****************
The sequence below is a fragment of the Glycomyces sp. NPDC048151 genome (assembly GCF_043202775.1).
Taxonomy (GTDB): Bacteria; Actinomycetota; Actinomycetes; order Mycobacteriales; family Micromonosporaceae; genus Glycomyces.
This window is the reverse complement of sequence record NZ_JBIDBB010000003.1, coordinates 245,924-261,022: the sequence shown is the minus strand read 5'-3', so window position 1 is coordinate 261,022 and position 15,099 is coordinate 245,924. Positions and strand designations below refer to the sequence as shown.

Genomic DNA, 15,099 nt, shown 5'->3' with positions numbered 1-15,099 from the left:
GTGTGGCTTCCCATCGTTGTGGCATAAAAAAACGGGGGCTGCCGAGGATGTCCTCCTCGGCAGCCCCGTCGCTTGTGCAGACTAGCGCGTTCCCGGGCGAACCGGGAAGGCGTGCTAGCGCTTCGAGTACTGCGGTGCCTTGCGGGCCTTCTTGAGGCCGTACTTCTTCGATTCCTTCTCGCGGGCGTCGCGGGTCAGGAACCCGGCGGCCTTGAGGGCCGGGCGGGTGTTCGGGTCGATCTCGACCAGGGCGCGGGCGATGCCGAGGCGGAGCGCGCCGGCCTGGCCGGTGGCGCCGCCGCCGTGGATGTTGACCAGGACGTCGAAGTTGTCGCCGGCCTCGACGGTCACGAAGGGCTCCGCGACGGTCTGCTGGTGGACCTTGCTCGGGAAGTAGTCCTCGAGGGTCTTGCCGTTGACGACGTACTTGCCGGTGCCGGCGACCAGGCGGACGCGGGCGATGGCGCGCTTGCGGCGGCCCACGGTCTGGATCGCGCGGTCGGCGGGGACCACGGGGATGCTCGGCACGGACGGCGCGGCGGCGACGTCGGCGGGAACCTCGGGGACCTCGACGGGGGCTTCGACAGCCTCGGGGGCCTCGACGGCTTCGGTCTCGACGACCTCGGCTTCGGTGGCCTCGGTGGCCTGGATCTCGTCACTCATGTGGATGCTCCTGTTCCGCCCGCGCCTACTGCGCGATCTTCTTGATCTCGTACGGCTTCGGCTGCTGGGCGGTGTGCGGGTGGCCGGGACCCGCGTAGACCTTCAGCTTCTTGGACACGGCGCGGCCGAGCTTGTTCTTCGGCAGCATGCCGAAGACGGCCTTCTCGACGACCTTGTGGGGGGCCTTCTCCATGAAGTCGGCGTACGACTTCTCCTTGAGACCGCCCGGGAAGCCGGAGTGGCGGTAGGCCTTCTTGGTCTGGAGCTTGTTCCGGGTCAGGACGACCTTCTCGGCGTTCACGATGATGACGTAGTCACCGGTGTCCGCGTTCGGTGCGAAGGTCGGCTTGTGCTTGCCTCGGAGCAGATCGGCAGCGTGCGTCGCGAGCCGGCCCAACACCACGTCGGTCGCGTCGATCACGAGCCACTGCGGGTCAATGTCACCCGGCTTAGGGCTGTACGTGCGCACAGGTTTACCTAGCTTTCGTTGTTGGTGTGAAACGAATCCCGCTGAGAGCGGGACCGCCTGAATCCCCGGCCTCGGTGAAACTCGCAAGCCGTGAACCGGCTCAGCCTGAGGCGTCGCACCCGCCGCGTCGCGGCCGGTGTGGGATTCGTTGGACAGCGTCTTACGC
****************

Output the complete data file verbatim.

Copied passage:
The sequence below is a fragment of the Glycomyces sp. NPDC048151 genome (assembly GCF_043202775.1).
Taxonomy (GTDB): Bacteria; Actinomycetota; Actinomycetes; order Mycobacteriales; family Micromonosporaceae; genus Glycomyces.
This window is the reverse complement of sequence record NZ_JBIDBB010000003.1, coordinates 245,924-261,022: the sequence shown is the minus strand read 5'-3', so window position 1 is coordinate 261,022 and position 15,099 is coordinate 245,924. Positions and strand designations below refer to the sequence as shown.

Genomic DNA, 15,099 nt, shown 5'->3' with positions numbered 1-15,099 from the left:
GTGTGGCTTCCCATCGTTGTGGCATAAAAAAACGGGGGCTGCCGAGGATGTCCTCCTCGGCAGCCCCGTCGCTTGTGCAGACTAGCGCGTTCCCGGGCGAACCGGGAAGGCGTGCTAGCGCTTCGAGTACTGCGGTGCCTTGCGGGCCTTCTTGAGGCCGTACTTCTTCGATTCCTTCTCGCGGGCGTCGCGGGTCAGGAACCCGGCGGCCTTGAGGGCCGGGCGGGTGTTCGGGTCGATCTCGACCAGGGCGCGGGCGATGCCGAGGCGGAGCGCGCCGGCCTGGCCGGTGGCGCCGCCGCCGTGGATGTTGACCAGGACGTCGAAGTTGTCGCCGGCCTCGACGGTCACGAAGGGCTCCGCGACGGTCTGCTGGTGGACCTTGCTCGGGAAGTAGTCCTCGAGGGTCTTGCCGTTGACGACGTACTTGCCGGTGCCGGCGACCAGGCGGACGCGGGCGATGGCGCGCTTGCGGCGGCCCACGGTCTGGATCGCGCGGTCGGCGGGGACCACGGGGATGCTCGGCACGGACGGCGCGGCGGCGACGTCGGCGGGAACCTCGGGGACCTCGACGGGGGCTTCGACAGCCTCGGGGGCCTCGACGGCTTCGGTCTCGACGACCTCGGCTTCGGTGGCCTCGGTGGCCTGGATCTCGTCACTCATGTGGATGCTCCTGTTCCGCCCGCGCCTACTGCGCGATCTTCTTGATCTCGTACGGCTTCGGCTGCTGGGCGGTGTGCGGGTGGCCGGGACCCGCGTAGACCTTCAGCTTCTTGGACACGGCGCGGCCGAGCTTGTTCTTCGGCAGCATGCCGAAGACGGCCTTCTCGACGACCTTGTGGGGGGCCTTCTCCATGAAGTCGGCGTACGACTTCTCCTTGAGACCGCCCGGGAAGCCGGAGTGGCGGTAGGCCTTCTTGGTCTGGAGCTTGTTCCGGGTCAGGACGACCTTCTCGGCGTTCACGATGATGACGTAGTCACCGGTGTCCGCGTTCGGTGCGAAGGTCGGCTTGTGCTTGCCTCGGAGCAGATCGGCAGCGTGCGTCGCGAGCCGGCCCAACACCACGTCGGTCGCGTCGATCACGAGCCACTGCGGGTCAATGTCACCCGGCTTAGGGCTGTACGTGCGCACAGGTTTACCTAGCTTTCGTTGTTGGTGTGAAACGAATCCCGCTGAGAGCGGGACCGCCTGAATCCCCGGCCTCGGTGAAACTCGCAAGCCGTGAACCGGCTCAGCCTGAGGCGTCGCACCCGCCGCGTCGCGGCCGGTGTGGGATTCGTTGGACAGCGTCTTACGC